With stress-melting coral-sand beaches, warm tropical seas, an eclectic mix of welcoming locals and friendly expats, and international dining, the Dominican Republic epitomizes the laidback, sun-kissed lifestyle the Caribbean is known for. And you don’t have to be rich to buy a home here. I explored two up-and-coming beach towns, Cabarete and Las Terrenas, which offer exceptional Caribbean island value; you’ll find newer condos starting at $100,000, sometimes even less. Even better, many properties on these sumptuous stretches of coast will cover all your ownership costs and could even make you a profit. This is among the very few places left in the Caribbean where you can buy affordable, quality properties and take advantage of a robust rental market.
In the early and mid-2000s, Europe’s real estate markets embarked on a massive tear. People re-financed, often to buy a vacation home or make a speculative investment in Europe’s sunnier locales. Values rose and rose…until everything stopped. The market imploded and real estate owners found themselves deeply under water. By 2009, with a few exceptions, Europe’s real estate markets had halted. Transactions simply stopped. The gulf between sellers’ expectations and what buyers were willing to pay was so great that there was nowhere for them to meet. Now markets are moving again. And in four countries in particular—Ireland, Portugal, Greece and Spain—I see opportunity today. An added plus is the current strength of the U.S. dollar. At time of writing, your U.S. dollar buys you 24% more euros than it did in March 2014. Now, I’m not a currency guy, and I’m certainly not making a call on future euro-dollar exchange rates, but it makes European opportunities all the more attractive right now.
Imagine waking up in the morning and enjoying a leisurely cup of coffee before heading out your back door to get breakfast. You gather eggs from your hens. Tomatoes, peppers, and herbs, all from your kitchen garden, as well as homemade goat cheese, are added for an excellent omelet. The fresh-squeezed orange juice comes from your trees. Life in the cities and suburbs of the U.S. can mean being far removed from the origins of the food we eat. If you dream of getting back to the land, you’ll find hobby farms with fertile soil, ideal growing conditions, and great locations throughout the world.
Today real estate shoppers in Spain will find good-value properties at bargain prices in three scenic mountain towns—Mijas, Ojén and Torrox—located 30 minutes from the popular resort town of Marbella. With more than 2,800 hours of sunshine a year, this region attracts travellers and expats looking to escape a harsh winter back home and save money at the same time. “A couple can live well for about $2,400 a month, including $600 in rent,” reports InternationalLiving.com editor Nazareen Heazle.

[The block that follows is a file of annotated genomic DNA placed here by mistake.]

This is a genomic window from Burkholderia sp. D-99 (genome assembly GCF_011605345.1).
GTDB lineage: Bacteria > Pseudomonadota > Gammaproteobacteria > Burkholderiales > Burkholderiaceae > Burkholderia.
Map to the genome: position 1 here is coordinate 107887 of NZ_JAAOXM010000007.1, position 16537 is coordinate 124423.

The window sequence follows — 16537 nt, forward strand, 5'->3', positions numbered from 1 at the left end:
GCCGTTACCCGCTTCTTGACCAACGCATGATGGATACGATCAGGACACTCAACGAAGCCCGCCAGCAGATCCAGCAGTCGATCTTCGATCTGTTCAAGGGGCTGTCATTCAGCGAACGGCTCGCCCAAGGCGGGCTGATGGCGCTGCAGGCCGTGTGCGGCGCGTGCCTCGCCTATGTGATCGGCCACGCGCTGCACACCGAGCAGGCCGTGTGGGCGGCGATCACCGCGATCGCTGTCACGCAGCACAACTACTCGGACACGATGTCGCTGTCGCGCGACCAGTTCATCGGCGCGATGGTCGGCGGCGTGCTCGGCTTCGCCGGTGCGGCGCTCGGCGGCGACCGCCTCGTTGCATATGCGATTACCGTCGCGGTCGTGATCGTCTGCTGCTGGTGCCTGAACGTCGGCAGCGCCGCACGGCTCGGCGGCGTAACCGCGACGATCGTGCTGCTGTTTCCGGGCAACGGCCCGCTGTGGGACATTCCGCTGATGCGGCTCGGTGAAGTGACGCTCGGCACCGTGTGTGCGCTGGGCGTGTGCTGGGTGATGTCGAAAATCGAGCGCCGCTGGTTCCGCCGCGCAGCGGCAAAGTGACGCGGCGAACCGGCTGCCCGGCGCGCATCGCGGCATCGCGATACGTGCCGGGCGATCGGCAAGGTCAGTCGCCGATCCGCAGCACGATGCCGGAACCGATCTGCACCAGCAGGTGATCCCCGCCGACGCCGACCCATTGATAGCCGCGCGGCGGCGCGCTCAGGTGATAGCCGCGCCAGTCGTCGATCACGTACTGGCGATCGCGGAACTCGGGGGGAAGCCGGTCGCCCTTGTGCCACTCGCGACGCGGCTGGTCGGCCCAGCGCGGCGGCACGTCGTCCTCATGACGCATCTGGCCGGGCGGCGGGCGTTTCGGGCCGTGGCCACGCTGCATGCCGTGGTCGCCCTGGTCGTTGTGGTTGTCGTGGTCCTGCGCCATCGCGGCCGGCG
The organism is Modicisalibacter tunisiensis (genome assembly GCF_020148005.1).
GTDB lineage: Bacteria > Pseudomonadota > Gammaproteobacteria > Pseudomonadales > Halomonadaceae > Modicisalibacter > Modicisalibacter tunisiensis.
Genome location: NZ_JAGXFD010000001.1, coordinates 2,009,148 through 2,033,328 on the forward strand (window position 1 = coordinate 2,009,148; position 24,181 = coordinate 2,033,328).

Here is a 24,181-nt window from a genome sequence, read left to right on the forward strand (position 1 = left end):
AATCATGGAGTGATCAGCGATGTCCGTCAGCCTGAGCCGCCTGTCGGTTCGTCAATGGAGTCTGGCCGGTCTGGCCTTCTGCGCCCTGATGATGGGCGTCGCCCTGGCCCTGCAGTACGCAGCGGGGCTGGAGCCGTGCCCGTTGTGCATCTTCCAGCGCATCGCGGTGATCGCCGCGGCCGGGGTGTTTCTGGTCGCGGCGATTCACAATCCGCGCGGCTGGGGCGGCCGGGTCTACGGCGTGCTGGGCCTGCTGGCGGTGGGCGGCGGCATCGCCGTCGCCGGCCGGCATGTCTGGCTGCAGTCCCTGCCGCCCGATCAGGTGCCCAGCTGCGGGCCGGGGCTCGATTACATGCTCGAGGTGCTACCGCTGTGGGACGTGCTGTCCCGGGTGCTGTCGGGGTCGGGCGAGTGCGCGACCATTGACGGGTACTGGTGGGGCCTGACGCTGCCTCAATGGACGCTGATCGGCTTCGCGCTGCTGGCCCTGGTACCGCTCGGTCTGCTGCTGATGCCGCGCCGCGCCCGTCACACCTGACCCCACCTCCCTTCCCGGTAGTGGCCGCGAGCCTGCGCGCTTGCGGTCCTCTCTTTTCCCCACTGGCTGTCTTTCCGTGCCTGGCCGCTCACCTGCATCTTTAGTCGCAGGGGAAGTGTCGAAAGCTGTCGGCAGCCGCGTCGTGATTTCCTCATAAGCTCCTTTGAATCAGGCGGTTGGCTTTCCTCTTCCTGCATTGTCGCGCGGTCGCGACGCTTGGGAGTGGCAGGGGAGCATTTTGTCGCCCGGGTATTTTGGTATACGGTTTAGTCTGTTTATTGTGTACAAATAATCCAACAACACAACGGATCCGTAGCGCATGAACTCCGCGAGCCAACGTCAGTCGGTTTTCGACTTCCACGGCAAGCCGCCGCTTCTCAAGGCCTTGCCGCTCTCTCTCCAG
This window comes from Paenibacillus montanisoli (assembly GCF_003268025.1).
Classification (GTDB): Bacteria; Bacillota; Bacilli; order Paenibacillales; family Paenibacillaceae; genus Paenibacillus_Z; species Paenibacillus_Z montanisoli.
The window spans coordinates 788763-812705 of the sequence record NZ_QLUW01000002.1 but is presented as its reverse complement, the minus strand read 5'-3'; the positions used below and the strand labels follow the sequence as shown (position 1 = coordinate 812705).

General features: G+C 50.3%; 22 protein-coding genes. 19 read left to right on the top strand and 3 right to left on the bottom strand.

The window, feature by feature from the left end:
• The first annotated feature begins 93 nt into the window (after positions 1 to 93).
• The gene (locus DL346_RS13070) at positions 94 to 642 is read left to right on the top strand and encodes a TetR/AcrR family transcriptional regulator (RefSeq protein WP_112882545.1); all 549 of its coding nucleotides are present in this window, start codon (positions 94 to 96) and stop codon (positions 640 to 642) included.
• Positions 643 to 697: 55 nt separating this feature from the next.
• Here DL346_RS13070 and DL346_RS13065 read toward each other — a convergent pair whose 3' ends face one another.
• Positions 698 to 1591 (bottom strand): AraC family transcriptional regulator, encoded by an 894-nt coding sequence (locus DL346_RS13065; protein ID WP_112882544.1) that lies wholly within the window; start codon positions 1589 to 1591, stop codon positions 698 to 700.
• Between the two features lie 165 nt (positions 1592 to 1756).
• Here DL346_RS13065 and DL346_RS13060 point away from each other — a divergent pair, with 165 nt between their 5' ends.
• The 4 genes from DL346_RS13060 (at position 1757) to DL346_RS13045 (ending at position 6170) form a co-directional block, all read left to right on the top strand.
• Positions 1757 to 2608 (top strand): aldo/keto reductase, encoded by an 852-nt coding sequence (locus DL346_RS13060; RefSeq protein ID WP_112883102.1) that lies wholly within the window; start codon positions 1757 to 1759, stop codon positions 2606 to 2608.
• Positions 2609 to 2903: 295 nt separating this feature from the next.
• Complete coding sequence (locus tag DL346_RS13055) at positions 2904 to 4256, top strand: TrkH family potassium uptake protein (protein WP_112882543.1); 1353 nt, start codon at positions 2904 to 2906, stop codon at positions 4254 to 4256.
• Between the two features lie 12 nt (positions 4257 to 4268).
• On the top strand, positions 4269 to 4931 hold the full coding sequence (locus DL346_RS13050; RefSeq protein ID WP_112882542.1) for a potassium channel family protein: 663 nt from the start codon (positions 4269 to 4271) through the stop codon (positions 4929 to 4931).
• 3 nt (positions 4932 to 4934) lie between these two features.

For more than 11 years I’ve traveled all over Latin America. From the U.S.-Mexican border all the way to Argentina, I see firsthand the opportunities this vast land has to offer. I’ve never seen a better time to invest in development land in Latin America than right now. The biggest returns in development come to the earliest speculators who take positions. You don’t need deep pockets to invest in development land—if you know how to do it. Nicaragua, for example, is a country of stunning natural beauty and abundant resources. It has a young population and its economy is catching up from a very low base. It has great potential as a retirement and vacation locale for North Americans. In the early 2000s, money and people raced in. Many didn’t have the skills or the experience to develop real estate.
A populace that appreciates art, a local government that supports artistic endeavors, and a network of galleries to show your work…these are key ingredients for artists choosing a place to live. Surroundings that inspire creativity, whether through architecture, natural beauty, or indigenous influences, are also important. Finally, affordable accommodation and studio space are vital as well. A place where you can live well on a little income and concentrate on your work. Fortunately, even as artists get priced out of metropolises like New York City and Paris, other cities have stepped in. These havens can be found around the world. And even if you’re not a painter or sculptor, these cities are great for those who love and appreciate art…not to mention perfect places to sample new styles and snap up unusual pieces at bargain prices.
Some things haven’t changed at all since I moved to Ireland. Friday night’s throb of bodhran drums in Cryan’s bar. The shy Sitka deer flitting out of the woods like shadow creatures from a Celtic twilight. The swans that come to over-winter on the loughs (lakes). The man with the van selling home-grown potatoes… Others things have changed. The house prices that soared ever upwards during the boom years have come now down, down, down. In Lakeland counties and villages along Ireland’s longest river—the Shannon—numerous properties are on the market for under $150,000.
Hip, trendy, vibrant… Those three words sum up Playa del Carmen, Mexico. This is a boomtown, plain and simple. Over the past 20 years, the population has exploded. Fifth Avenue, the main shopping and entertainment drag, is described locally as the longest pedestrianized street in the Americas. Each time I visit—that’s every month for the last three months now—it feels like new blocks have sprung up and fashionable restaurants and boutiques have opened their doors.